Unity at Ole Miss | Jackson Free Press | Jackson, MS

Unity at Ole Miss

Yet another Rebel basketball season led by head coach Andy Kennedy ended in the NIT last night, when Ole Miss lost to Illinois State 96-93 in overtime in Oxford.

Most fans probably expected the No. 2-seeded Rebels to make it a bit further in the tournament, but really, would it make any difference? In the NIT, everyone is essentially playing for 69th place in the nation, while the 68 best are playing for a national championship.

But it is what we've come to expect in the early spring from Kennedy's boys — falling two or three wins short of an NCAA tournament invite, getting a high seed in the NIT and eventually losing somewhere along the way in that truly-meaningless "Not-Invited" tournament.

So after back-to-back football seasons that ended in head coach Houston Nutt ousted and athletic director Pete Boone claiming he's going to leave, whenever he's ready, and another same-old-same-old let down from Kennedy's crew on the hardwood, Rebel fans are searching harder than we have in a long time to find a reason in the realm of sport to bring us together in pride for our school.

Some schools can look to a faithful, old mascot like UGA at Georgia, Bully at Mississippi State or the proud horse-back Seminole at Florida State to bring the roar of school spirit screaming back from deep inside. Others have a fight song that has been passed down for generations like "The Victors" at Michigan or the "Notre Dame Victory March."

Rebels look to their mascot and see a new face, the face of a black bear costume, cleverly named "Rebel". I can't speak for everyone, but I've yet to hear a Rebel fan say his school pride bubbles and excitement boils at the site of the mystery person costumed as the ever-passive member of the bear family.

But Rebels fans have baseball season to look forward to. And, as usual, Mike Bianco's team is nationally ranked and looking good headed into SEC play.

They're looking so good, in fact, that true fans of Bianco's boys are feeling disappointment stirring down deep, just waiting to jump up and smack a packed house at Oxford-University Stadium right in the teeth, again.

It seems no matter how good the Rebels are on the diamond, somebody always comes to Oxford in late May or early June that's just a little better, or just a little luckier.

The Rebels have fallen one home win short of the College World Series three times in the last seven years, and two road wins short in 2007.

Whether it was losing to eventual national champions Texas in 2005, the lightening-fast, small-ball Hurricanes of Miami in 2006 or the youthful, big-armed Virginia Cavaliers in 2009, Rebel fans know early June can be as bitter as any March letdown, or winless SEC football season.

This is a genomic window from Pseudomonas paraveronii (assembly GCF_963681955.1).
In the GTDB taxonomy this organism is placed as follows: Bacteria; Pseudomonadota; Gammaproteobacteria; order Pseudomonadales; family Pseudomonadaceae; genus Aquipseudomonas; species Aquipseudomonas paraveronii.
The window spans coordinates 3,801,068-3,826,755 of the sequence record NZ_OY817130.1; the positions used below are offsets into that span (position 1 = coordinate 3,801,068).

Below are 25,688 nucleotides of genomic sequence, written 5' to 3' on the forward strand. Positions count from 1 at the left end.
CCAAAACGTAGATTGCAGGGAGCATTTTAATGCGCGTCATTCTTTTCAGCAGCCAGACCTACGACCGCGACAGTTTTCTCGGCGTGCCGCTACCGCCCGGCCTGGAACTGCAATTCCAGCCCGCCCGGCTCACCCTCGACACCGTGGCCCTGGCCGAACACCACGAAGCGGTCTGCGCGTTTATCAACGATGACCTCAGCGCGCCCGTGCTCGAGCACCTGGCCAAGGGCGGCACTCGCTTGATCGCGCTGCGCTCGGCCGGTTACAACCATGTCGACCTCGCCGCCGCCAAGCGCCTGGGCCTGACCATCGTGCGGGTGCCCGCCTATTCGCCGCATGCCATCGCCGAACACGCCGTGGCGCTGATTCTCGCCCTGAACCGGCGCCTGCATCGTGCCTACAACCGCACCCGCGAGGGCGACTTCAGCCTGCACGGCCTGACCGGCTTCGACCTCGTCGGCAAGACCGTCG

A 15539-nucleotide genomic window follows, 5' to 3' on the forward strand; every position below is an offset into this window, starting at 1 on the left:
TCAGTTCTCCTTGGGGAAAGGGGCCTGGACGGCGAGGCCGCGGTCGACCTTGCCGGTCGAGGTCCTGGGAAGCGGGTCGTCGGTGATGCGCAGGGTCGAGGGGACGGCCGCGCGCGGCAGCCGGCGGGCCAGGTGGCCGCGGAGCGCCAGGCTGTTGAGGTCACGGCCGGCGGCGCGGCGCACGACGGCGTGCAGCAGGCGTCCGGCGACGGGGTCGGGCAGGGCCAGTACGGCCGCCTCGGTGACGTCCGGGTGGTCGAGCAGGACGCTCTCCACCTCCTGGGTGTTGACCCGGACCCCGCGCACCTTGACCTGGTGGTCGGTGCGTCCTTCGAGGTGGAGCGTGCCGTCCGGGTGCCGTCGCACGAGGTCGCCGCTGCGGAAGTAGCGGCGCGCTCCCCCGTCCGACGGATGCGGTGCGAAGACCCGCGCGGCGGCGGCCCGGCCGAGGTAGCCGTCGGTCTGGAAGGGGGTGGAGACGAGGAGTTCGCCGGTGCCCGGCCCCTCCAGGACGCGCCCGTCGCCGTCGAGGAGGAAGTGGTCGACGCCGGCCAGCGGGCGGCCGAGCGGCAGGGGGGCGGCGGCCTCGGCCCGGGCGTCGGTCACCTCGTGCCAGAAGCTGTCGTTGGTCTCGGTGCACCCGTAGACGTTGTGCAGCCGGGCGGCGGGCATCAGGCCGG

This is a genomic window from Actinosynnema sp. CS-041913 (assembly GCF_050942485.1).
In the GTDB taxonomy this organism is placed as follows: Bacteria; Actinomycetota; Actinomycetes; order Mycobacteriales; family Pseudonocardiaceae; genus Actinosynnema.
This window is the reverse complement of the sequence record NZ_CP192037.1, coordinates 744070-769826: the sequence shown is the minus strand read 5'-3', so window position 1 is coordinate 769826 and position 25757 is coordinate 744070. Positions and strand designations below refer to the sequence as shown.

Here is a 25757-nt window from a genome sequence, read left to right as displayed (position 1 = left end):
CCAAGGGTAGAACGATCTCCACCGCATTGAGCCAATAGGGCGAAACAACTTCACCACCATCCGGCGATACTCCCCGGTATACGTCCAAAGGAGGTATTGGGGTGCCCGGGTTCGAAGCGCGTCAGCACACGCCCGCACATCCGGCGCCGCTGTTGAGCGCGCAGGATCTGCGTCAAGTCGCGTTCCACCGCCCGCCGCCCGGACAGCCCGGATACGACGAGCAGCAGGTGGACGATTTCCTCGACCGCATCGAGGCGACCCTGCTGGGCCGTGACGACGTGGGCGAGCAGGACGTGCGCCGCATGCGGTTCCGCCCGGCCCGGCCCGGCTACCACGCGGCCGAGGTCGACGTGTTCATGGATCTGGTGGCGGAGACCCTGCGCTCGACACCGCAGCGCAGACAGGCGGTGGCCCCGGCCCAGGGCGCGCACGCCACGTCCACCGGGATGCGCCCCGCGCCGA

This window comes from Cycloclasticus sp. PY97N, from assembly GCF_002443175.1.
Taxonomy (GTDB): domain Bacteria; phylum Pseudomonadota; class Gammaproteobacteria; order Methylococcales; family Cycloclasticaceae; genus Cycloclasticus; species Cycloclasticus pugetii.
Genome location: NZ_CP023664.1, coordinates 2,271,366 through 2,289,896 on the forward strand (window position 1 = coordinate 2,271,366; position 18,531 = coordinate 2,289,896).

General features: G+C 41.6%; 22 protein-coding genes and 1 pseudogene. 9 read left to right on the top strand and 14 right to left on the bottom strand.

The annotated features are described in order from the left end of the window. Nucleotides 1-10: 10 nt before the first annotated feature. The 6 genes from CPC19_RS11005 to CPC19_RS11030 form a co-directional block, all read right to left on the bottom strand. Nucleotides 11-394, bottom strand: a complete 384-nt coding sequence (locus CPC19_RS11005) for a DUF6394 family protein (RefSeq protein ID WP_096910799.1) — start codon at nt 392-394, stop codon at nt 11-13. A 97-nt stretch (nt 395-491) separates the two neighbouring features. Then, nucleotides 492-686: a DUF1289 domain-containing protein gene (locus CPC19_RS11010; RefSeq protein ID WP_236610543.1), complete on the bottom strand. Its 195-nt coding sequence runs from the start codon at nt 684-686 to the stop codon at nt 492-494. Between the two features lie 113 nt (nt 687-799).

So what do Ole Miss fans have to unite us as a strong, proud fan base?

Many still hold on to a mascot that is dead, gone and never coming back (no matter how many stickers are worn in the Grove). While the new black bear mascot has united fans, I don't think the point is to unite the fans against the mascot and university leadership.

Neither the official fight song, "Forward Rebels", nor whatever hybrid defamation of "From Dixie with Love" the band is playing this week, seem to stir the same pride the latter's original version cooked up in Vaught-Hemingway Stadium a few years ago.

But Rebel fans have one thing that can unite us. If only we will all take off the blue and red glasses and see reality in its true colors, we will find our uniter has been with us all along.

And his name is Almost.

He guided Bryce Drew's buzzer beater in the hoop for Valparaiso in 1998. He tripped Eli Manning on 4-and-10 and pushed two of Jonathan Nichols field goals wide against LSU in 2003. He blurred replay official and former Alabama student Doyle Jackson's vision on the final drive against the Crimson Tide in 2007. He heated up the Texas and Miami bats in 2005 and 2006 with the Rebels one win from Omaha. He guided Evan Button's routine throw from second base into the dirt, allowing two unearned Virginia runs in 2009. He always makes sure the perennial powerhouse Rebel tennis team never plays like it come tournament time. And he kept 311 of the Rebels' 784 regular-season free throws out of the basket this season.

Almost has always been their for Ole Miss. He's one of us, a Rebel, through and through. Despite the claims of greatness all around him, Almost demands mediocrity on the playing field. And he never misses a season in Oxford.

And just when we think he's gone on vacation for a year, Almost comes back and reminds us all where he makes his home. Can we blame him? The scenery in Oxford is second to none. The food is world class. There's enough bourbon and warm beer to drown the whole state. Live music bounds through open bar doors six nights a week. And the education is good, at least as government education goes.

I think all of us who have ever called Oxford home, even if only for four years (or seven), can see why Almost has settled in Oxford and become so close to Ole Miss athletics. But it is time we stop pretending he isn't here, or that one day he'll decide to pack and move. It's not like he can head for greener pastures, the Grove is as green as it gets.

In Mark 12:31, Jesus said the command to love your neighbor as yourself is second only to loving God. So I propose Ole Miss students, alumni and fans greet our old neighbor Almost, invite him in and learn to love him as ourselves. And as we do this, I think we'll find he's been part of us all along. Then maybe, just maybe, we'll accept that he's not going anywhere anytime soon.

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